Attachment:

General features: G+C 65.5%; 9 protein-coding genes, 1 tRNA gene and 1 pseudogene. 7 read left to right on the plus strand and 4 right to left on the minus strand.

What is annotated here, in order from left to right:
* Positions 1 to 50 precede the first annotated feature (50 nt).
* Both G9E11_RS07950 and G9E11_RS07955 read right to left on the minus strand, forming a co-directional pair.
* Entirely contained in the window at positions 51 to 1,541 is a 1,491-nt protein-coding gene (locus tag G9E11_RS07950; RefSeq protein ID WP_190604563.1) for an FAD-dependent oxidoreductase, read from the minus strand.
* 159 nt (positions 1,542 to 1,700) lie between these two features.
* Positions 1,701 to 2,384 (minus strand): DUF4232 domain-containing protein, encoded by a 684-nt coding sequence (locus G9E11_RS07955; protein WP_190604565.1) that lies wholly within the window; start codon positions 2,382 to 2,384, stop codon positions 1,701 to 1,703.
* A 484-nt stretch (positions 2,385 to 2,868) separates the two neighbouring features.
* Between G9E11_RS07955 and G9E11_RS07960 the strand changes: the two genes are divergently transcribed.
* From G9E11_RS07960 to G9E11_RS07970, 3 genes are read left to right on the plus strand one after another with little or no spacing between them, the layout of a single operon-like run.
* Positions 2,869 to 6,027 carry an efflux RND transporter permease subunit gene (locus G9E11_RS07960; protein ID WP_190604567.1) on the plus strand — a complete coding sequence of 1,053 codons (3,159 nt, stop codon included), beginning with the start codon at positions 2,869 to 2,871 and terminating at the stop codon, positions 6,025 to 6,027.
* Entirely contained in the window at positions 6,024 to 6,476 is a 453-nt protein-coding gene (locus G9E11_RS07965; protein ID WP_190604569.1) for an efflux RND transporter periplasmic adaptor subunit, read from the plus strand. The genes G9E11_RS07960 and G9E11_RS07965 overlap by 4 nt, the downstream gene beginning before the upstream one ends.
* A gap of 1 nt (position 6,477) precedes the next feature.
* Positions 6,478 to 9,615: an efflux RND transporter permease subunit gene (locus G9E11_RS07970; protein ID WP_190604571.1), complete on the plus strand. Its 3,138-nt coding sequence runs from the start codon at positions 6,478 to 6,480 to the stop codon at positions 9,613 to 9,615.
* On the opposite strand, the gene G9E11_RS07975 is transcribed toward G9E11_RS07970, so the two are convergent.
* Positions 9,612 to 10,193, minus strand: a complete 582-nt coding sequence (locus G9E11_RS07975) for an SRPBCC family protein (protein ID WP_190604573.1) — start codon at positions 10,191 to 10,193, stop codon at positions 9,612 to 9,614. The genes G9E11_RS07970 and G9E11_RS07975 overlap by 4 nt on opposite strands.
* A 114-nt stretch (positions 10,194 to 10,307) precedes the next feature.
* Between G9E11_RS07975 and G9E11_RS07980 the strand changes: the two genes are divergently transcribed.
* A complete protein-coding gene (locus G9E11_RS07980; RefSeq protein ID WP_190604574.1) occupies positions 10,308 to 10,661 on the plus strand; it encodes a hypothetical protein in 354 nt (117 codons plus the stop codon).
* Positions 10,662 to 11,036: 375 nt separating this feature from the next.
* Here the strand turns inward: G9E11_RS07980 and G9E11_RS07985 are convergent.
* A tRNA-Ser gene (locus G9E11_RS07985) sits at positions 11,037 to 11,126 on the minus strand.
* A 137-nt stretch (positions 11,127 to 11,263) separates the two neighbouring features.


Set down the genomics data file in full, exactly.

General features: G+C 65.5%; 9 protein-coding genes, 1 tRNA gene and 1 pseudogene. 7 read left to right on the plus strand and 4 right to left on the minus strand.

What is annotated here, in order from left to right:
* Positions 1 to 50 precede the first annotated feature (50 nt).
* Both G9E11_RS07950 and G9E11_RS07955 read right to left on the minus strand, forming a co-directional pair.
* Entirely contained in the window at positions 51 to 1,541 is a 1,491-nt protein-coding gene (locus tag G9E11_RS07950; RefSeq protein ID WP_190604563.1) for an FAD-dependent oxidoreductase, read from the minus strand.
* 159 nt (positions 1,542 to 1,700) lie between these two features.
* Positions 1,701 to 2,384 (minus strand): DUF4232 domain-containing protein, encoded by a 684-nt coding sequence (locus G9E11_RS07955; protein WP_190604565.1) that lies wholly within the window; start codon positions 2,382 to 2,384, stop codon positions 1,701 to 1,703.
* A 484-nt stretch (positions 2,385 to 2,868) separates the two neighbouring features.
* Between G9E11_RS07955 and G9E11_RS07960 the strand changes: the two genes are divergently transcribed.
* From G9E11_RS07960 to G9E11_RS07970, 3 genes are read left to right on the plus strand one after another with little or no spacing between them, the layout of a single operon-like run.
* Positions 2,869 to 6,027 carry an efflux RND transporter permease subunit gene (locus G9E11_RS07960; protein ID WP_190604567.1) on the plus strand — a complete coding sequence of 1,053 codons (3,159 nt, stop codon included), beginning with the start codon at positions 2,869 to 2,871 and terminating at the stop codon, positions 6,025 to 6,027.
* Entirely contained in the window at positions 6,024 to 6,476 is a 453-nt protein-coding gene (locus G9E11_RS07965; protein ID WP_190604569.1) for an efflux RND transporter periplasmic adaptor subunit, read from the plus strand. The genes G9E11_RS07960 and G9E11_RS07965 overlap by 4 nt, the downstream gene beginning before the upstream one ends.
* A gap of 1 nt (position 6,477) precedes the next feature.
* Positions 6,478 to 9,615: an efflux RND transporter permease subunit gene (locus G9E11_RS07970; protein ID WP_190604571.1), complete on the plus strand. Its 3,138-nt coding sequence runs from the start codon at positions 6,478 to 6,480 to the stop codon at positions 9,613 to 9,615.
* On the opposite strand, the gene G9E11_RS07975 is transcribed toward G9E11_RS07970, so the two are convergent.
* Positions 9,612 to 10,193, minus strand: a complete 582-nt coding sequence (locus G9E11_RS07975) for an SRPBCC family protein (protein ID WP_190604573.1) — start codon at positions 10,191 to 10,193, stop codon at positions 9,612 to 9,614. The genes G9E11_RS07970 and G9E11_RS07975 overlap by 4 nt on opposite strands.
* A 114-nt stretch (positions 10,194 to 10,307) precedes the next feature.
* Between G9E11_RS07975 and G9E11_RS07980 the strand changes: the two genes are divergently transcribed.
* A complete protein-coding gene (locus G9E11_RS07980; RefSeq protein ID WP_190604574.1) occupies positions 10,308 to 10,661 on the plus strand; it encodes a hypothetical protein in 354 nt (117 codons plus the stop codon).
* Positions 10,662 to 11,036: 375 nt separating this feature from the next.
* Here the strand turns inward: G9E11_RS07980 and G9E11_RS07985 are convergent.
* A tRNA-Ser gene (locus G9E11_RS07985) sits at positions 11,037 to 11,126 on the minus strand.
* A 137-nt stretch (positions 11,127 to 11,263) separates the two neighbouring features.